Thomas Carlyle wrote that "the history of the world is but the biography of great men". That may not be true, but history would certainly be very dull without them. The same applies to sport. The England team finally wrested the Ashes from the Australians in 2005 after an epic battle, but would the contest have been so thrilling or indeed so memorable had it not been for the heroics of Andrew "Freddie" Flintoff?
"I'm uncomfortable with the word 'great'," said Freddie. "That's for the likes of Botham, Richards and Sobers." Many would disagree with that modest assessment, which shows a greater sensitivity to language than is evident in all those higher education publications that bandy about the word "excellent". Inside Sport (Freddie Flintoff: Ashes Warrior, BBC One, Monday 29 November, 11.05pm) presented a portrait of England's most talismanic cricketer in recent years. Darren Gough, the former Yorkshire and England fast bowler, had only a few words of criticism for his Lancashire rival. "He's the most disorganised person you've ever met, he's the most untidy person you've ever met. I couldn't even get into his car for all the rubbish." Darren himself appeared so alarmingly neat and clean, you could imagine him ironing his ties.
But he had a point. Freddie's aversion to dustpan and brush represents a tendency to chaos that had consequences for his cricket. As captain of the England team during the 2006-07 Ashes series in Australia, he received several warnings for binge drinking, a hobby that got him into more trouble at the 2007 World Cup - where he had to be rescued from a pedalo, an incident that resulted in him being fined and stripped of the vice-captaincy. Ian Botham, himself not averse to the odd pint, passed off such behaviour by saying that it was an aspect of a great talent. He was probably right. It is foolish to expect restraint from men who break records.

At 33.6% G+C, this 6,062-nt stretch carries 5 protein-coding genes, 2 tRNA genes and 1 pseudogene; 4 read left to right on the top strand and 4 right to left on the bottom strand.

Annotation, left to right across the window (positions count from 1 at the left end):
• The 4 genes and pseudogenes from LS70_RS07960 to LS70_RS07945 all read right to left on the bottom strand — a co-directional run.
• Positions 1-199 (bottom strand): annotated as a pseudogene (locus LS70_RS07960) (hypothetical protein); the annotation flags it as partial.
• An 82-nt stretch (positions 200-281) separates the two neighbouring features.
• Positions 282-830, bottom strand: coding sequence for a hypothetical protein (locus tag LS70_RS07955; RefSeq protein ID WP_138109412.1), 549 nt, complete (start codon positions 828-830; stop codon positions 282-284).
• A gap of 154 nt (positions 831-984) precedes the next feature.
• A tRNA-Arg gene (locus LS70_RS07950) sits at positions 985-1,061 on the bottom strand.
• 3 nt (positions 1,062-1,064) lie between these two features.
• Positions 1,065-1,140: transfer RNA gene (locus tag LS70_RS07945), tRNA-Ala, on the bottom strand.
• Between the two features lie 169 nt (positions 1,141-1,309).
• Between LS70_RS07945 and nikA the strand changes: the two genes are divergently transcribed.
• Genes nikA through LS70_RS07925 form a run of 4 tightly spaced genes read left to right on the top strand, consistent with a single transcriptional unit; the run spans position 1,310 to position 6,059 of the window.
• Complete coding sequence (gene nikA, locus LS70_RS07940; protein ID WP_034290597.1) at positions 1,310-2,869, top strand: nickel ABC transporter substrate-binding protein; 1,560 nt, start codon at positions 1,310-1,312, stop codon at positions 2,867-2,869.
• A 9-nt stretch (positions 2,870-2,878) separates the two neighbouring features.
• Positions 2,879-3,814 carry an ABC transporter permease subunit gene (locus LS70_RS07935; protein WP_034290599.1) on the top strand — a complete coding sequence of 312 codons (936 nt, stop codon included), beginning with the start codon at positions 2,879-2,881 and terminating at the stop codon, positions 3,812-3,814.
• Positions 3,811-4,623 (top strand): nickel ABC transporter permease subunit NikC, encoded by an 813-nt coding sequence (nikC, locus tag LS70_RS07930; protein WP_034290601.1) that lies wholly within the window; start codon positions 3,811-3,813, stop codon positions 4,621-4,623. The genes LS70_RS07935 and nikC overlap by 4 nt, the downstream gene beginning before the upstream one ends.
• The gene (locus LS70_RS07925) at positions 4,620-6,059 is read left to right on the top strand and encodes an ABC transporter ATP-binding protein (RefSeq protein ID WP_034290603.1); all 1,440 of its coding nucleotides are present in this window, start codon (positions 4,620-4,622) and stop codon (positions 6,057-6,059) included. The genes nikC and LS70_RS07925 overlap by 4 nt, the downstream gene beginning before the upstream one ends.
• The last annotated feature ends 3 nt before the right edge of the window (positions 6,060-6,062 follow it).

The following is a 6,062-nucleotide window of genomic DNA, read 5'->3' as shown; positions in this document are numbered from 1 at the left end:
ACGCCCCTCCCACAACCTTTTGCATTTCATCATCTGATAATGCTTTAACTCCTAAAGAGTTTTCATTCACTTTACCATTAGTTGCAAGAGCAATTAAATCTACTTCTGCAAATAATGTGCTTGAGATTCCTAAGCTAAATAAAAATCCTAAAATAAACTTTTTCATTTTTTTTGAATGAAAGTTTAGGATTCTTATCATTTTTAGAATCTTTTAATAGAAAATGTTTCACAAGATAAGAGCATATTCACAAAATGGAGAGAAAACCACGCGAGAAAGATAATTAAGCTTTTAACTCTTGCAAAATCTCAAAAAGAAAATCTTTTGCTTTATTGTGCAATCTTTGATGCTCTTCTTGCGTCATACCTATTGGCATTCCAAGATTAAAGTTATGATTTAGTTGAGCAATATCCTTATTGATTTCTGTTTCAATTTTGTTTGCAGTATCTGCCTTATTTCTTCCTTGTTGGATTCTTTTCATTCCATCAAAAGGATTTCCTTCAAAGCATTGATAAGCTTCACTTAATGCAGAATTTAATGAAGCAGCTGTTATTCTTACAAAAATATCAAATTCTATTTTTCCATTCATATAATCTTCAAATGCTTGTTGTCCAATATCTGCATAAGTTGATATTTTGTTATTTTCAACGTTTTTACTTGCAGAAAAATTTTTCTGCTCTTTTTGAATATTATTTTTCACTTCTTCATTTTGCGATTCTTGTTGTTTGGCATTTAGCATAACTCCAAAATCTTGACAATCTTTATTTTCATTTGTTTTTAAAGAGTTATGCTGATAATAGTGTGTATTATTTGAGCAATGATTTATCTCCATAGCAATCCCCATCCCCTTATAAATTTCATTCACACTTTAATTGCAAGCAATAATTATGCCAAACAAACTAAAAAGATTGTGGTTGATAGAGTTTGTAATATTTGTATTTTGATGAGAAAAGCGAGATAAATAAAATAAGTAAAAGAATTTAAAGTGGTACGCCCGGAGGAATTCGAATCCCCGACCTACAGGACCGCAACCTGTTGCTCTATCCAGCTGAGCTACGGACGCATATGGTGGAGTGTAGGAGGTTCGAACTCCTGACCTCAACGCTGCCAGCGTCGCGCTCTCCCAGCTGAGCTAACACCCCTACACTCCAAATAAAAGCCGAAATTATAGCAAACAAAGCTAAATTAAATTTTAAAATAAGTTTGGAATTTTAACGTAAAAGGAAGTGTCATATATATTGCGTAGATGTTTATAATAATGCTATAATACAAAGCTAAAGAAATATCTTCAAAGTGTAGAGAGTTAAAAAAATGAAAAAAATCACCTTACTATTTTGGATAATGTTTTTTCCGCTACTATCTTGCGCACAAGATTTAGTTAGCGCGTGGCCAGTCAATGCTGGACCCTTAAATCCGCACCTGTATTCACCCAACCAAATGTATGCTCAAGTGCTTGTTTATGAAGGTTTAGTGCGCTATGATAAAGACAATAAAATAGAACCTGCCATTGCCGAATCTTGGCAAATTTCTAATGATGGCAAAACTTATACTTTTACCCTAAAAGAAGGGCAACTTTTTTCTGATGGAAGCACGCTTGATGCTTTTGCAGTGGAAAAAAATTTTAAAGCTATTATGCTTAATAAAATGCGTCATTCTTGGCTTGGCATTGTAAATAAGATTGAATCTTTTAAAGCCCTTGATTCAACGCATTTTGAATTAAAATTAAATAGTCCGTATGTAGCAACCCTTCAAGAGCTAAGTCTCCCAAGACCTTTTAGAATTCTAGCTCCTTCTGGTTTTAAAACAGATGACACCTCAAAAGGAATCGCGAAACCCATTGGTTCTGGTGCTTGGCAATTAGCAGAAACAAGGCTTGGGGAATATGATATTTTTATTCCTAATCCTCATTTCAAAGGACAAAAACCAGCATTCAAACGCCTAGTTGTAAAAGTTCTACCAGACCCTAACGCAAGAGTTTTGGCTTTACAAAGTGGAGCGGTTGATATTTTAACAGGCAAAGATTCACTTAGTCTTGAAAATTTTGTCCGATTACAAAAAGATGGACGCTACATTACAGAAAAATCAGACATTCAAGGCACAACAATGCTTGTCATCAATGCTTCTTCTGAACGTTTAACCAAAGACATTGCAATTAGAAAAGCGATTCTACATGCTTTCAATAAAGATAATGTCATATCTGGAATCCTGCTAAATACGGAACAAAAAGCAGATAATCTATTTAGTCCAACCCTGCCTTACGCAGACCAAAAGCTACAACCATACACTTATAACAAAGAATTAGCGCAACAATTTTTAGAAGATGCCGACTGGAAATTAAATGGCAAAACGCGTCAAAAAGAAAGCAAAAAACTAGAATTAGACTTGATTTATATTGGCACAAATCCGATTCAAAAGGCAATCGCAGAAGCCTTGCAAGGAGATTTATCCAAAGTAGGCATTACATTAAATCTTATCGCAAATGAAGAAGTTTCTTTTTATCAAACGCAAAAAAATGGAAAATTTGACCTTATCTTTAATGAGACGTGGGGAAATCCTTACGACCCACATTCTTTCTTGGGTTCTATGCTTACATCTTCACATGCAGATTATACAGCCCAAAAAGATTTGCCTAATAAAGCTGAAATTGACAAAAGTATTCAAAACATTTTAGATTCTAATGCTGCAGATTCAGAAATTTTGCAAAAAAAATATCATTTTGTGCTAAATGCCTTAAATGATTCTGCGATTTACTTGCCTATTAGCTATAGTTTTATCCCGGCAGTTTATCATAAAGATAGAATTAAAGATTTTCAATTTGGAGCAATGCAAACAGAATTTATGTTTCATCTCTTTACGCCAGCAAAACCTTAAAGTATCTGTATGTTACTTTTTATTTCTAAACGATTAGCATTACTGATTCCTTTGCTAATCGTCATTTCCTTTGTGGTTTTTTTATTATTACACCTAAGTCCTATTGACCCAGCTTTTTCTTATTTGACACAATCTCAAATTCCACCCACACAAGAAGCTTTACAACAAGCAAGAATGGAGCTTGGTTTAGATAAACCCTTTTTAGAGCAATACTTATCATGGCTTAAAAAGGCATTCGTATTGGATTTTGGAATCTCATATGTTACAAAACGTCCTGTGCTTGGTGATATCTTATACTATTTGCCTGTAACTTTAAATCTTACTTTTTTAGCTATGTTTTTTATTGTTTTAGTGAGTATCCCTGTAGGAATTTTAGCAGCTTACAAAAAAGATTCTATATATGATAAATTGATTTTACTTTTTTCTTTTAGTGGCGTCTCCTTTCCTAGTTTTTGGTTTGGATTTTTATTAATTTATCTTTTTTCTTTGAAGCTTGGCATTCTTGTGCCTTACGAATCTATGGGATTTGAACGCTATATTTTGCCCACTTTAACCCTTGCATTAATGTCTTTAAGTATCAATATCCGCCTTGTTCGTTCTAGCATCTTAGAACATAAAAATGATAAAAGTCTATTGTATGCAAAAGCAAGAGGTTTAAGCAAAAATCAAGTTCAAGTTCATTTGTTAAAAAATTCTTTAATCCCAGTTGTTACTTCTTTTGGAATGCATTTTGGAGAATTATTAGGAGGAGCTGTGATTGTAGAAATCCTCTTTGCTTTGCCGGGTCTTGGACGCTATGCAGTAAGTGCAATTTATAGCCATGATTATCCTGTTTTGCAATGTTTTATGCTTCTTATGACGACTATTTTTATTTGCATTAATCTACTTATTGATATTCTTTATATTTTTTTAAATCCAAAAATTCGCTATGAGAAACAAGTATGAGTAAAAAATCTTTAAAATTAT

Former England captain Michael Vaughan and his trainer David "Rooster" Roberts seemed to understand Freddie best. He needed a lot of nurturing and had to be set definite goals if he wasn't going to spiral out of control. So how was he managing now that injury had forced him into premature retirement? The jury is still out. Freddie and his family now live in Dubai, but the film was coy on how he spent his time. Driving around golf courses and being photographed with tourists, by the look of it. Dubai is full of tall buildings. Freddie finds it hard to cope with heights. He fainted at the top of Blackpool Tower. A bit strange for a man who reached the very top of his profession, wouldn't you say?
It may be even stranger to compare Freddie with Frederick the Great, the subject of a film by Christopher Clark (Frederick the Great and the Enigma of Prussia, BBC Four, Thursday 2 December, 7.30pm). But they share more than a similar Christian name. Both men were daunting warriors. Freddie subdued the Australians, Frederick quelled Austria, France and Sweden to lay the foundations of the Prussian state. And both men juggle two very different selves. There's Andrew and there's Freddie, Flintoff explained. Andrew is a home-loving man while Freddie likes to smash down the stumps, belt the ball over the boundary and bask in the adulation of his fans.
Frederick was not just a brilliant military tactician, he was also a man of culture. He wrote a treatise on kingship, conversed with Voltaire and composed flute concertos. He was an enlightened ruler too, abolishing torture, promoting religious tolerance and establishing a proper legal code. Much of what Frederick achieved would probably be lost on Freddie, whose idea of culture is a night out with James Corden, that self-appointed patron saint of dumb blokeishness. And Frederick differs from Freddie in one other respect - he was a very self-effacing man. This was mostly due to his father, Frederick William I, who not only suppressed his son's artistic leanings but forced him to witness the execution of his best friend who had helped the Prince try to escape from an arranged marriage to an Austrian princess.
Christopher concluded with a cautionary tale. The Nazis appropriated Frederick for propaganda purposes. And so we must always be vigilant to prevent the past from being misused. Which is going to be very hard if the humanities disappear.
Do we still need heroes? Yes. If only Superman could hurl the coalition government into outer space. As that's unlikely to happen, let's take inspiration from George Eliot's observation that "the growing good of the world is partly dependent on unhistoric acts; and that things are not so ill with you and me as they might have been, is half owing to the number who lived faithfully a hidden life, and rest in unvisited tombs".